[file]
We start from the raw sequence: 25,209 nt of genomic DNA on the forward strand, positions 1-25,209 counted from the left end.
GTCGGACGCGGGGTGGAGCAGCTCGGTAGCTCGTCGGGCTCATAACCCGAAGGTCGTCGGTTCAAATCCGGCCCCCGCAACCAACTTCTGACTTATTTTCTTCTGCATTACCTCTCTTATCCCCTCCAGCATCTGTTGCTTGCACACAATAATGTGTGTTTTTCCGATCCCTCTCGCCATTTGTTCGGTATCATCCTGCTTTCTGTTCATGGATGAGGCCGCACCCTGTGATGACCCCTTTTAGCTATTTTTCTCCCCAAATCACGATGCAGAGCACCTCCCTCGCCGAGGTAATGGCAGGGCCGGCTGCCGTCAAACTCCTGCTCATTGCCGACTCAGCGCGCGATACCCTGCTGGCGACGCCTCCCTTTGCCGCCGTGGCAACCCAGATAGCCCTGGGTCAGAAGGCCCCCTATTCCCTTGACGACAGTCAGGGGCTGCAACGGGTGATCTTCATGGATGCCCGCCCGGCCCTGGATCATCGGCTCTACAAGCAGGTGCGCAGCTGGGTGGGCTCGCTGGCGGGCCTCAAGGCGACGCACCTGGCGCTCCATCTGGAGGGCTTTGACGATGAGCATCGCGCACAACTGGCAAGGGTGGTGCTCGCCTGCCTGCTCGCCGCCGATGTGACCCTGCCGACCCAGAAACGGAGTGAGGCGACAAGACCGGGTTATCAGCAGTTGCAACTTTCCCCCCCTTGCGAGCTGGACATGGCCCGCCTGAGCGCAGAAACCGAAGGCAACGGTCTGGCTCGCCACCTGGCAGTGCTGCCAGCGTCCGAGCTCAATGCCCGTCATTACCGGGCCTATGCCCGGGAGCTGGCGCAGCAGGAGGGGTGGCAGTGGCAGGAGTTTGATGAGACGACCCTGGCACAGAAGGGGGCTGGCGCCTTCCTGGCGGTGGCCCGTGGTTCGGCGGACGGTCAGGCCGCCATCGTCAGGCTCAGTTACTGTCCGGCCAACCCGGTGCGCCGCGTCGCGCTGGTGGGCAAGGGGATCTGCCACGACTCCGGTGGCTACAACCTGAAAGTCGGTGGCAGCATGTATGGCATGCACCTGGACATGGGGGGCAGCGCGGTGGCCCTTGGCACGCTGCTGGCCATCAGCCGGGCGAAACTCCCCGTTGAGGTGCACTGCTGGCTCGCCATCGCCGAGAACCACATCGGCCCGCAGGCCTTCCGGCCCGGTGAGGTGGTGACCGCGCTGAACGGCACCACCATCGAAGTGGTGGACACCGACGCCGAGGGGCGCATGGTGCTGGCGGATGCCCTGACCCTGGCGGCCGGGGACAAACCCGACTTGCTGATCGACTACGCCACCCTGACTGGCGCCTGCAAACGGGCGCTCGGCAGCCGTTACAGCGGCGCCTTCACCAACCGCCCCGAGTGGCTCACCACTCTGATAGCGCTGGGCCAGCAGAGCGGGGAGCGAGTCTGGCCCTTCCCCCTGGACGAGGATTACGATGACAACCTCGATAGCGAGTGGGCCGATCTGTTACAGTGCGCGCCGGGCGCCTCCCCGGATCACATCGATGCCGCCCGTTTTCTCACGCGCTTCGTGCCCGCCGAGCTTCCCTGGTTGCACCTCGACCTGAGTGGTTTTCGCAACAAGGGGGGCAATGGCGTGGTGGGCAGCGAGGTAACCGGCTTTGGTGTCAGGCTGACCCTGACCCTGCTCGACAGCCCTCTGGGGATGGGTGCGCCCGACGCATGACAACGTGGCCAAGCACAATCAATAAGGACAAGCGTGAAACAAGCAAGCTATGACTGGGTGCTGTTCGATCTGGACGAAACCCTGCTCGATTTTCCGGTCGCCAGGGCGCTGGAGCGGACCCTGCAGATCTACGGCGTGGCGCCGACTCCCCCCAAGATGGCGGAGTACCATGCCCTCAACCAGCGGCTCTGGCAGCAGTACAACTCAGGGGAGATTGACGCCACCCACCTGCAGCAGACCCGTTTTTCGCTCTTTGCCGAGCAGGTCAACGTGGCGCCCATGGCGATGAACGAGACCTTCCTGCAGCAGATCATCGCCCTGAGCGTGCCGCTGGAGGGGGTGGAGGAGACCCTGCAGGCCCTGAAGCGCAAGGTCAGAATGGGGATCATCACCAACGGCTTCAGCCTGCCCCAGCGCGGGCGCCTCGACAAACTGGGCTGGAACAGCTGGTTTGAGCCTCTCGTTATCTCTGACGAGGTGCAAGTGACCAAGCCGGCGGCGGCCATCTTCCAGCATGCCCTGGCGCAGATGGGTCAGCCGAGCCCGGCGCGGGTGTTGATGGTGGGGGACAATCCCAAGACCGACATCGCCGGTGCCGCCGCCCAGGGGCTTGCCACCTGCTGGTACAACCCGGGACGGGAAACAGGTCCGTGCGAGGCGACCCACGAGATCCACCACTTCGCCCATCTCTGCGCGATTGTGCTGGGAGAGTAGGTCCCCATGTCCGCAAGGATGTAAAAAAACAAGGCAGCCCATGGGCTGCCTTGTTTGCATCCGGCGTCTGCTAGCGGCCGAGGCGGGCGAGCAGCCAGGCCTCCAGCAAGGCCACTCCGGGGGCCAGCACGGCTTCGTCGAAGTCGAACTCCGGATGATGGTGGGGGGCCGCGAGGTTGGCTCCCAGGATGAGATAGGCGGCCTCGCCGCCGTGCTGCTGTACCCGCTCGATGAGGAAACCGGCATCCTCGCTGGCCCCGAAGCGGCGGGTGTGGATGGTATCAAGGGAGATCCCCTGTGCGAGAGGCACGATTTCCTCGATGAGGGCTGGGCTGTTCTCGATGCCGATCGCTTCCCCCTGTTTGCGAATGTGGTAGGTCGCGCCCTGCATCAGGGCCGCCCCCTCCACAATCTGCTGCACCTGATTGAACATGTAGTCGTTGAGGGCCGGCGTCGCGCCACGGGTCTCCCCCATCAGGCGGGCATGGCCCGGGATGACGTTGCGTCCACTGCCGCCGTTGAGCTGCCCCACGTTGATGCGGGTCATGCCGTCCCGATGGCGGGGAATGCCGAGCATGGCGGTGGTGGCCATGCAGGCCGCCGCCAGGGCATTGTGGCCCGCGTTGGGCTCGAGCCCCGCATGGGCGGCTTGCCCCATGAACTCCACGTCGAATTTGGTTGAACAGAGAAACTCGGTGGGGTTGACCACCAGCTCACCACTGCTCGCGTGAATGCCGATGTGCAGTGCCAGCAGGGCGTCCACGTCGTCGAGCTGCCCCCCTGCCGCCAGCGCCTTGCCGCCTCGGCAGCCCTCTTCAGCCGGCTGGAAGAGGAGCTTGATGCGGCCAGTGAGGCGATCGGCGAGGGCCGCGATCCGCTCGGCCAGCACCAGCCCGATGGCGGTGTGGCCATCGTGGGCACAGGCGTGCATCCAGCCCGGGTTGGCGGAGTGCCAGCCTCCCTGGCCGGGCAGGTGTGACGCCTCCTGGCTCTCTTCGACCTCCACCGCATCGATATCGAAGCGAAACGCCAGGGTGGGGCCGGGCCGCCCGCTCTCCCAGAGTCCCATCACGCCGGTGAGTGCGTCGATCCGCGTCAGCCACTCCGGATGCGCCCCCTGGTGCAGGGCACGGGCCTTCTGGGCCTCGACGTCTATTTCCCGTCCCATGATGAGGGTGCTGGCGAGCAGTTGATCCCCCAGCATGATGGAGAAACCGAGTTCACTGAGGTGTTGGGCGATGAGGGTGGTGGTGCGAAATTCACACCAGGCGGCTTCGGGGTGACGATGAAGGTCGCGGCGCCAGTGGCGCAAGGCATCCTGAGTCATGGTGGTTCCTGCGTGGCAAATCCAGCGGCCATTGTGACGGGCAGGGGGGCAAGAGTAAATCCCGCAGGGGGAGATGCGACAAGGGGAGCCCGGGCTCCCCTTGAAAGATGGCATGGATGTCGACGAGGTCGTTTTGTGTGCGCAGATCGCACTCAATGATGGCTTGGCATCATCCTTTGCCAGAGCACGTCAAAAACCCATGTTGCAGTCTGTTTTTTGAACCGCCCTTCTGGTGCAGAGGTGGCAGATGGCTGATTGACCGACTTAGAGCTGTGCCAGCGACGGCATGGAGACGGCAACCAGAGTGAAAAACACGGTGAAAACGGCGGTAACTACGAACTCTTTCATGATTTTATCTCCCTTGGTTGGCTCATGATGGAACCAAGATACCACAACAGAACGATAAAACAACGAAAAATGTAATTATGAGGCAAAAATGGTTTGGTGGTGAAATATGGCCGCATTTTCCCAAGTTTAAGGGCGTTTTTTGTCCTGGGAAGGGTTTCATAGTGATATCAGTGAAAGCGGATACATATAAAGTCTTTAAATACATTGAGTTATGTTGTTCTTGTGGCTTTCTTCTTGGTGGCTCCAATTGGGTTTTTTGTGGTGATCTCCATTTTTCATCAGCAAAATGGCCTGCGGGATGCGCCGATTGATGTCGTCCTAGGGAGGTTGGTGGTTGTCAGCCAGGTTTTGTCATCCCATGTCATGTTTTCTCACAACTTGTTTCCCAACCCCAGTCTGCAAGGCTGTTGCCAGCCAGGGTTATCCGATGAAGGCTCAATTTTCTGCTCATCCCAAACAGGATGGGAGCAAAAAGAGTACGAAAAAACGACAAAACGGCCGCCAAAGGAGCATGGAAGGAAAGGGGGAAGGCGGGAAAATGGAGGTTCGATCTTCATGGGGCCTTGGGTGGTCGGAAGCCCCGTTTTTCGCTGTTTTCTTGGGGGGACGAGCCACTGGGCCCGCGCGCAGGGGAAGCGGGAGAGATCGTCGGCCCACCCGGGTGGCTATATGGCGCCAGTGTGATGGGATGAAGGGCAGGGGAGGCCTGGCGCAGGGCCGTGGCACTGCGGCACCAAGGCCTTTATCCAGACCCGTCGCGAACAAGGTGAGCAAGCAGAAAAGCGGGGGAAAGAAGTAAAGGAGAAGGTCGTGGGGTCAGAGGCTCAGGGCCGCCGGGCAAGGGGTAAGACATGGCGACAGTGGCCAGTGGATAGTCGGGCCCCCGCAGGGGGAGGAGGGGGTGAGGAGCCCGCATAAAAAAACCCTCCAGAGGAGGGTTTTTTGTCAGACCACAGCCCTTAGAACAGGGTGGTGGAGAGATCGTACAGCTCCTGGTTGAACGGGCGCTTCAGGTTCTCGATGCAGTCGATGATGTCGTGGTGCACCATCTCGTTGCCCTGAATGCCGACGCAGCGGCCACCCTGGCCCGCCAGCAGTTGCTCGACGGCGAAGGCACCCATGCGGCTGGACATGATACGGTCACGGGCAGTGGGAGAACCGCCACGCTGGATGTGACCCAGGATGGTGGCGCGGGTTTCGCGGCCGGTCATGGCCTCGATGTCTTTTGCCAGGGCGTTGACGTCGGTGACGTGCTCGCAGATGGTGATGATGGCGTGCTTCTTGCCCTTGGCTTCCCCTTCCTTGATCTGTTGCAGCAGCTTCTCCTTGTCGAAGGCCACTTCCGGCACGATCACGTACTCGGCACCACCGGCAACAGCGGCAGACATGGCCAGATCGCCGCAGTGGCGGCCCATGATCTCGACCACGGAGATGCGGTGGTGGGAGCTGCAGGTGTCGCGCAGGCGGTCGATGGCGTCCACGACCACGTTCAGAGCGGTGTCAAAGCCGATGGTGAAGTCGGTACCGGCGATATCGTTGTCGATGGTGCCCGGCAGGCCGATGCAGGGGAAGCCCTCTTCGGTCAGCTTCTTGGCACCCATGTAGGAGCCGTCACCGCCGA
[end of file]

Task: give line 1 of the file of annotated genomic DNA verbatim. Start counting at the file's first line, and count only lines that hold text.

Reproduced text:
We start from the raw sequence: 25,209 nt of genomic DNA on the forward strand, positions 1-25,209 counted from the left end.